Yet another nomination from London’s City Road

City Road is fast becoming London’s Carbuncle Canyon. What was once an innocuous and admittedly dour stretch of arterial ring-road is being transformed into a chaotic high-rise architectural zoo that is causing serious harm to neighbouring areas.

The glut began with 2015 Carbuncle nominee M by Montcalm, a ludicrous leaning hotel designed to appeal to the dotcom millennials of adjacent Silicon Roundabout. Next came the Eagle Building behind it, a redevelopment of a fine art deco building now joined with a lumbering, pointless tower. And now we have arguably the worst of the bunch, a 31-storey tower known as Canaletto.

Celebrated Venetian artist Canaletto came to London in the 1740s and painted some of the most beguiling views of the capital’s cityscape to date. Many of these featured the Thames which was enough for wily communications experts to name this tower after the Italian master simply because it is built on the edge of the City Basin.

Such adroit logic doesn’t just stop there. The tower is encased in a clunky cage of swirling steel ribbons that are presumably meant to suggest dynamism and fragment mass but instead make the tower appear like a gaudy vertical racetrack. Additionally, with its squat form and lumpy proportions, this tower represents the kind of sustained exercise in inelegance from which its namesake would have recoiled.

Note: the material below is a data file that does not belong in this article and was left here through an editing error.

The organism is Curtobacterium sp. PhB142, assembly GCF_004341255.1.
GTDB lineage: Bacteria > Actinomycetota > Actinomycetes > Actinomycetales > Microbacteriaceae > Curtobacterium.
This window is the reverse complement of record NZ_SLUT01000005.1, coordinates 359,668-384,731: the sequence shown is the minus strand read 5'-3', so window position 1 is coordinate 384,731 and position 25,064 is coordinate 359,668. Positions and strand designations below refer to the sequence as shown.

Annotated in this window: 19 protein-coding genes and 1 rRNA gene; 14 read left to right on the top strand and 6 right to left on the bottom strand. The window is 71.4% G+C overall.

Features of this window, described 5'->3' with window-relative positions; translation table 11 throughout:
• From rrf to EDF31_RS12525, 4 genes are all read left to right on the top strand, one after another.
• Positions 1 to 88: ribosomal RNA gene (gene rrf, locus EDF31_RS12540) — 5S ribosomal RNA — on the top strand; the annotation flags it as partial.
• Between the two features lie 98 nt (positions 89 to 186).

Alas, with the imminent Lexicon and City Forum Complex to come, City Road is set to offer more of the same. And why does all this matter? What’s wrong with sprucing up a formerly forgotten stretch of peripheral urban highway?

The key word is “peripheral”. Just behind City Road you have the charming residential enclave of St. Peter’s, a picturesque hamlet of Georgian squares, whitewashed terraces and canal-side paths. The character of which has now been all but ruined by the overshadowing menace of Canaletto and its ilk. And all this in spite of it being a conservation area. City Road thereby forms yet another grim footnote in the long list of planning tragedies assailing London.